From Wellspring Charitable Gardens - October 12, 2023
Fresh from the Garden Today… Carrots, Beets, White Table Turnips, Cucumbers, Watermelon Radishes, Italian Eggplant, Summer Squash, Tomatoes, Peppers, Green Beans, Basil, Dill, Cilantro, Apples, Pomegranate, Cantaloupe or Watermelon, & Zinnias
Using your Produce… by Julie Moreno.
Fall is here with carrots, beets, and turnips. I had never eaten a turnip until I was over 30. Turnips are not flashy or sexy, and even have a history of being fed to animals. I wasn’t sure how to best cook or eat one, so I asked someone older than me and got some of the best advice ever, “eat it raw like an apple.” I even proved this by serving raw turnip slices to a 3rd grade class. Without any preconceived notions about what a turnip is, and regardless of the fact that we dipped them in ranch dressing, they ate them up without a care. After eating a few myself, I realized that they are sweet. A part of the carbohydrate storage system for the plant, the root saves energy to make sure that it can produce flowers and another generation. They are great roasted or eat them raw in this side dish with a little spice.
Spicy Carrot-Beet-Turnip Slaw
1-2 cloves garlic, minced or crushed
1 hot pepper, sliced thin
1 tablespoon lemon juice
2 beets, peeled and shredded
1 apple, shredded
1-2 turnips, shredded
2-3 carrots, shredded
2 tablespoons olive oil
1 teaspoon salt
* In a mixing bowl combine the garlic, pepper and lemon juice. Use a box grater or food processor to shred the apple, turnips, carrots and beets (do the beets last so they don’t color everything) with the largest holes. Combine the vegetables with the garlic mixture and add the olive oil and salt. Gently stir and let sit for 30 minutes or more before eating, if possible.
I, Keith, must admit an unsavory truth that some will find difficult to stomach. I don’t like raw arugula – not in a salad, not as a pizza topping, not as a sandwich green. I find its bitter, peppery taste distasteful. If you are also loathe to admit your distaste for arugula, you might try Cindi’s suggestion – cook it. Arugula’s piquant flavor profile mellows when added to soups, pastas, or stews. Cindi sautés it like spinach or collard greens and finishes with olive oil and vinegar. She adds it to spinach balls (recipe on our website) or uses it to flavor minestrone soup. Skeptical? Try it cooked in a favorite recipe. Still can’t stomach Cindi’s suggestion, join me at the next AA meeting - Arugula Anonymous. (1. I find arugula distasteful; 2. Arugula raw or cooked…)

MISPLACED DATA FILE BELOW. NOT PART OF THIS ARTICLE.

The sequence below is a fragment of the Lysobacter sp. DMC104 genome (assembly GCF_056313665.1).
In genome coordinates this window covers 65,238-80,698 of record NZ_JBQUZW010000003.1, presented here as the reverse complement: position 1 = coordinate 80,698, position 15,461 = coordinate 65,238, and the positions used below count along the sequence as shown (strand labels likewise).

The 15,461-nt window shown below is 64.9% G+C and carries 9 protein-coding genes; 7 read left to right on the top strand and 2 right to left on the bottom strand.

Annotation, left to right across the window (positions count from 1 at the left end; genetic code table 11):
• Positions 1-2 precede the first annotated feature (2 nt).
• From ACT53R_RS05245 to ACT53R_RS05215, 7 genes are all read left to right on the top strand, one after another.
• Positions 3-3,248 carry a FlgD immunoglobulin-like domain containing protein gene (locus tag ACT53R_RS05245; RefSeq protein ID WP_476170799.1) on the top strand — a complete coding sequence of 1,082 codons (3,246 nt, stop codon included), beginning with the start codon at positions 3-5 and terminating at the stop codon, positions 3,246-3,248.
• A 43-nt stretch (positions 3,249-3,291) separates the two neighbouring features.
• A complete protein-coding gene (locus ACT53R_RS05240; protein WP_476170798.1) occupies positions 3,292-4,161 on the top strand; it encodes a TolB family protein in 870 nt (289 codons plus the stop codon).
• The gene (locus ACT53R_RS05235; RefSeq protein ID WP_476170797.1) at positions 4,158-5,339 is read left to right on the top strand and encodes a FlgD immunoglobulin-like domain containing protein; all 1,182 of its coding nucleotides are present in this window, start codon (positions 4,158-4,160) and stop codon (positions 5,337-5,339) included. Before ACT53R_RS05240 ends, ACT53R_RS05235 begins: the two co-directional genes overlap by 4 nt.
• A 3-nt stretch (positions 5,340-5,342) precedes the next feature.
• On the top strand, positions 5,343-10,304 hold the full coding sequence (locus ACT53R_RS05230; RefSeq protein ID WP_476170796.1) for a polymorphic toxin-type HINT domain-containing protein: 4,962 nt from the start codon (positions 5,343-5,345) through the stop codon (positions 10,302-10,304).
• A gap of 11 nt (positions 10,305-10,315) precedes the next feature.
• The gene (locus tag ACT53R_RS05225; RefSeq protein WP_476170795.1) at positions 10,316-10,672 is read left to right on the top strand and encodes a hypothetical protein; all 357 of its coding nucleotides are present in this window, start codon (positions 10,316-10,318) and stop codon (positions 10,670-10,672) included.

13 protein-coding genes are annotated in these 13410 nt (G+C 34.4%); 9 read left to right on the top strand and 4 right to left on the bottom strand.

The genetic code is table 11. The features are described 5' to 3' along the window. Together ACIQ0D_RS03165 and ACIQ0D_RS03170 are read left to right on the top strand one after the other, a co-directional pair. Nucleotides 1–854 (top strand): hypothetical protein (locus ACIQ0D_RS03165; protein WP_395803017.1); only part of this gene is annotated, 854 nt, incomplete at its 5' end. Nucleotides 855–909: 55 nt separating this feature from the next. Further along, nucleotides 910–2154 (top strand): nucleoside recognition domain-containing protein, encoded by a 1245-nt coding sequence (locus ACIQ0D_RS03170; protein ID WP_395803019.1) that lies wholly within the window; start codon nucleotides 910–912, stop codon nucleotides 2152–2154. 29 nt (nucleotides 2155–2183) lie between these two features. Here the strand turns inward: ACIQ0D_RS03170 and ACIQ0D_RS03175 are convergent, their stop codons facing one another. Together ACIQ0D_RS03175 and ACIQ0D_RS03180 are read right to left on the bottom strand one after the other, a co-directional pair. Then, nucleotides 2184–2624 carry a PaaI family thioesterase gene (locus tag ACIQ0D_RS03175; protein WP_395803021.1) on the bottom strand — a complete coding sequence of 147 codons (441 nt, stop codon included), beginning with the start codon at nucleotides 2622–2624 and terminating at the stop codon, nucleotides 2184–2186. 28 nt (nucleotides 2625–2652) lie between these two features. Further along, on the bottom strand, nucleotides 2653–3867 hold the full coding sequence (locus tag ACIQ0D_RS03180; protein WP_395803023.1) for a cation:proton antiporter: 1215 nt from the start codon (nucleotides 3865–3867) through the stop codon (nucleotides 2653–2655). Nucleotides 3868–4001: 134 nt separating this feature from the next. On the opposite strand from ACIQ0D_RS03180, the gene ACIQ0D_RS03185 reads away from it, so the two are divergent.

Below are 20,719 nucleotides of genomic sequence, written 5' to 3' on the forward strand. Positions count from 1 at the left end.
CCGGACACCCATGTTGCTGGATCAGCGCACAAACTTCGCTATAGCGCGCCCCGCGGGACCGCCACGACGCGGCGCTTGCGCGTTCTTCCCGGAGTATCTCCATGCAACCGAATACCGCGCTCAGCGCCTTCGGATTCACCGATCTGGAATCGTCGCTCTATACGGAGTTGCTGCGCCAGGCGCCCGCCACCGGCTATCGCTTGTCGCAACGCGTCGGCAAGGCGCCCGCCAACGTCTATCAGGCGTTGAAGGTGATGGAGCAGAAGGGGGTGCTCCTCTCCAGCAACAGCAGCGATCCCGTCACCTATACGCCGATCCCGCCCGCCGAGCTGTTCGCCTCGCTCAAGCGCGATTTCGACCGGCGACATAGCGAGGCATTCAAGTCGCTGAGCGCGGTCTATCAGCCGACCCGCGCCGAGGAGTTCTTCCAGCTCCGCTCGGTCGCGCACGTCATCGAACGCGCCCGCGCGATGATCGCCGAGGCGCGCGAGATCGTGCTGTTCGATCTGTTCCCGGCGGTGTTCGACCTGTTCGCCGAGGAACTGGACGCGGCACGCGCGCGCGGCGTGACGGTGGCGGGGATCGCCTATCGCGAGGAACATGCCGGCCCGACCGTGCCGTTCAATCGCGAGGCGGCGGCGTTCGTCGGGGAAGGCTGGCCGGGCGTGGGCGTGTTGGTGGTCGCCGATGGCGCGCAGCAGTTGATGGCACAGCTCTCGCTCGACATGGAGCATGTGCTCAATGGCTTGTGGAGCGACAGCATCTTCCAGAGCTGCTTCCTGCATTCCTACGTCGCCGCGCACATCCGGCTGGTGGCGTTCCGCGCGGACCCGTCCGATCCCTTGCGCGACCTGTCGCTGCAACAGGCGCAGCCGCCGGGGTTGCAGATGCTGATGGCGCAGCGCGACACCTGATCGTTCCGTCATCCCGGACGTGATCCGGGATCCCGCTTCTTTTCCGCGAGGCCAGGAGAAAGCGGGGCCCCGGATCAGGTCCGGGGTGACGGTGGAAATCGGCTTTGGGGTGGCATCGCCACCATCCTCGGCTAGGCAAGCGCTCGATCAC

More Summer Squash…
I can’t remember if I have provided this recipe this season, but that is just what happens this time of year. So regardless, this is one of my favorites, and it’s worth sharing again.
Parmesan Roasted Summer Squash
2 medium summer squash, sliced
into ½ inch rounds
2 tablespoons olive oil
½ teaspoon salt
¼ teaspoon fresh ground black pepper
½ teaspoon garlic powder
½ cup coarsely grated Parmesan cheese
2 tablespoons of finely chopped
fresh or dried Italian seasoning
(basil, rosemary, thyme, parsley)
Preheat oven to 400 degrees F. and line a large rimmed-baking sheet with parchment paper. In a large bowl combine the squash rounds with the olive oil, salt, pepper and garlic powder. Toss to coat. Add the Parmesan cheese and herbs and lightly toss again. In an even layer place the seasoned squash on the parchment-lined baking sheet. Bake for 20-25 minutes or until the squash is tender and the cheese is deeply golden.
Metaphors of Soil & Soul…
Battling Stink Bugs
by Cindi J & Keith F Martin
The marmorated stink bug returns regularly and threatens our tomatoes. Six years ago, I asked Anna Hazen, a market garden expert and founding member of our CSA, how to handle this armored bug. “Squish them when you see them,” she advised. I cringed, “Hand-to-hand combat! Can’t we just spray something on them?” I pleaded, thinking chemical warfare seemed an odorless, more sanitary strategy. “Take out the good with the bad?” she shrugged and suggested I vacuum them up. “Weaponize the Dust Buster?” I thought. Organic pesticides - Spinosad and diatomaceous earth - would kill these and other creatures outright, and garlic or mint spray might temporarily repel them, but there is no more effective deterrent to this marbled menace than a “hands on” strategy. With vigilance and diligence, you battle them. Take them in hand and dispatch them decisively, otherwise they will rapidly overtake the garden and destroy its produce.
Life is like a field of tomatoes; we get a stink bug infestation now and then. We notice a bug here or suspect one there, but we are reluctant to get our hands dirty dealing with the pest. Hoping for a simple solution, we seek the advice of experts but cringe at their strategy for best handling the bugs. Taking the problem directly in hand is messy, will certainly raise a nasty stink, so we ignore or avoid the advice and the bugs. We ignore a feeling that we might have offended a friend because we don’t want to admit our shortcomings hurt others. We avoid asking our spouse about the distance we feel in our marriage. We do not want to hear he or she is disappointed or disillusioned with the relationship. We overlook our child’s obsession with social media and the internet, fearing we might have to confront noxious attitudes or disturbing behaviors.
This shriveled tomato from the garden shows the ruin caused by stink bugs. They suck the good out and leave behind a rotted hull. It is a graphic reminder that vigilance and diligence - in the garden and our lives – remain the most effective deterrents to ruinous pests. May God give us courage and resolve to battle stink bugs by faith, not to overlook them in fear.
“We are not of those who shrink b and are destroyed, but of those who believe and are saved." (Hebrews 10:30)